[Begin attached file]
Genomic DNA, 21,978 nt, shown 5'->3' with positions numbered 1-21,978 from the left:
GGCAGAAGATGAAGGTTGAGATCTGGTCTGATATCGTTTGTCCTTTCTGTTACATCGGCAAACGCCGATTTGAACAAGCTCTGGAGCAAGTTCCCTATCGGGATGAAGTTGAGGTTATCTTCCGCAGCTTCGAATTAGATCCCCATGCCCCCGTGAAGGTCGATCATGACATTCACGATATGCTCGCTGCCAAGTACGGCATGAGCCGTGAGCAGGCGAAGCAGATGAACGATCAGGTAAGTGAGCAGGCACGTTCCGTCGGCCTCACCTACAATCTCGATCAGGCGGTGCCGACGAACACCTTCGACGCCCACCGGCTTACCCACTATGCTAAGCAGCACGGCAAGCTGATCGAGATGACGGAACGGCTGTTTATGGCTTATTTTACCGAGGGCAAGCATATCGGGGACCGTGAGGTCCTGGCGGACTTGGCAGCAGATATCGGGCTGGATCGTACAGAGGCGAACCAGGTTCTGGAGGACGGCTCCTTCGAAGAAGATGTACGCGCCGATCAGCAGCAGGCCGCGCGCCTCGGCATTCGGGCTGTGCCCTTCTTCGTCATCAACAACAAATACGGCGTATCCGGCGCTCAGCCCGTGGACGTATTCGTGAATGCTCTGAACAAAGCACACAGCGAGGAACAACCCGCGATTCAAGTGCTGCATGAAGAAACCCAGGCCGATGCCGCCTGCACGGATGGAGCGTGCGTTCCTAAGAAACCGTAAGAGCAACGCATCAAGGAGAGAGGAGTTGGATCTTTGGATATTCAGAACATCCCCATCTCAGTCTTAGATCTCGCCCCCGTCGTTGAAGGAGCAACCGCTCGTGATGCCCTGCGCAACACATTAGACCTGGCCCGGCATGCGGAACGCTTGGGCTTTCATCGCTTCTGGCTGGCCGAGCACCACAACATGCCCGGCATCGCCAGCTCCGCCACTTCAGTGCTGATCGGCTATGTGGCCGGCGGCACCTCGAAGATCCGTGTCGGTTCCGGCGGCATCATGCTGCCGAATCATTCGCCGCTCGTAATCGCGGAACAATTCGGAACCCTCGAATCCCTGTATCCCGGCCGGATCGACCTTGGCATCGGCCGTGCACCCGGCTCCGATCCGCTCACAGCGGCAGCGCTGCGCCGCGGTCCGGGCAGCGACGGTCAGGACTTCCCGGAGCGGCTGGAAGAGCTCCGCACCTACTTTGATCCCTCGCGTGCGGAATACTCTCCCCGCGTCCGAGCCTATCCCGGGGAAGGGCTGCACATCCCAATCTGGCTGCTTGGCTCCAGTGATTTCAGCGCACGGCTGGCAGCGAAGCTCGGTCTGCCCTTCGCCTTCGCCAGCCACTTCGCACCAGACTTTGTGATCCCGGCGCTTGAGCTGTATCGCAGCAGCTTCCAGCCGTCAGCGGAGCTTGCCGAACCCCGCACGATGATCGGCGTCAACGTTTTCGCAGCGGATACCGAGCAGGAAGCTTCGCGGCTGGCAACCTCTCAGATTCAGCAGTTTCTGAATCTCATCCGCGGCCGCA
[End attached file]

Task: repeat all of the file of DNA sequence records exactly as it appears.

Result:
Genomic DNA, 21,978 nt, shown 5'->3' with positions numbered 1-21,978 from the left:
GGCAGAAGATGAAGGTTGAGATCTGGTCTGATATCGTTTGTCCTTTCTGTTACATCGGCAAACGCCGATTTGAACAAGCTCTGGAGCAAGTTCCCTATCGGGATGAAGTTGAGGTTATCTTCCGCAGCTTCGAATTAGATCCCCATGCCCCCGTGAAGGTCGATCATGACATTCACGATATGCTCGCTGCCAAGTACGGCATGAGCCGTGAGCAGGCGAAGCAGATGAACGATCAGGTAAGTGAGCAGGCACGTTCCGTCGGCCTCACCTACAATCTCGATCAGGCGGTGCCGACGAACACCTTCGACGCCCACCGGCTTACCCACTATGCTAAGCAGCACGGCAAGCTGATCGAGATGACGGAACGGCTGTTTATGGCTTATTTTACCGAGGGCAAGCATATCGGGGACCGTGAGGTCCTGGCGGACTTGGCAGCAGATATCGGGCTGGATCGTACAGAGGCGAACCAGGTTCTGGAGGACGGCTCCTTCGAAGAAGATGTACGCGCCGATCAGCAGCAGGCCGCGCGCCTCGGCATTCGGGCTGTGCCCTTCTTCGTCATCAACAACAAATACGGCGTATCCGGCGCTCAGCCCGTGGACGTATTCGTGAATGCTCTGAACAAAGCACACAGCGAGGAACAACCCGCGATTCAAGTGCTGCATGAAGAAACCCAGGCCGATGCCGCCTGCACGGATGGAGCGTGCGTTCCTAAGAAACCGTAAGAGCAACGCATCAAGGAGAGAGGAGTTGGATCTTTGGATATTCAGAACATCCCCATCTCAGTCTTAGATCTCGCCCCCGTCGTTGAAGGAGCAACCGCTCGTGATGCCCTGCGCAACACATTAGACCTGGCCCGGCATGCGGAACGCTTGGGCTTTCATCGCTTCTGGCTGGCCGAGCACCACAACATGCCCGGCATCGCCAGCTCCGCCACTTCAGTGCTGATCGGCTATGTGGCCGGCGGCACCTCGAAGATCCGTGTCGGTTCCGGCGGCATCATGCTGCCGAATCATTCGCCGCTCGTAATCGCGGAACAATTCGGAACCCTCGAATCCCTGTATCCCGGCCGGATCGACCTTGGCATCGGCCGTGCACCCGGCTCCGATCCGCTCACAGCGGCAGCGCTGCGCCGCGGTCCGGGCAGCGACGGTCAGGACTTCCCGGAGCGGCTGGAAGAGCTCCGCACCTACTTTGATCCCTCGCGTGCGGAATACTCTCCCCGCGTCCGAGCCTATCCCGGGGAAGGGCTGCACATCCCAATCTGGCTGCTTGGCTCCAGTGATTTCAGCGCACGGCTGGCAGCGAAGCTCGGTCTGCCCTTCGCCTTCGCCAGCCACTTCGCACCAGACTTTGTGATCCCGGCGCTTGAGCTGTATCGCAGCAGCTTCCAGCCGTCAGCGGAGCTTGCCGAACCCCGCACGATGATCGGCGTCAACGTTTTCGCAGCGGATACCGAGCAGGAAGCTTCGCGGCTGGCAACCTCTCAGATTCAGCAGTTTCTGAATCTCATCCGCGGCCGCA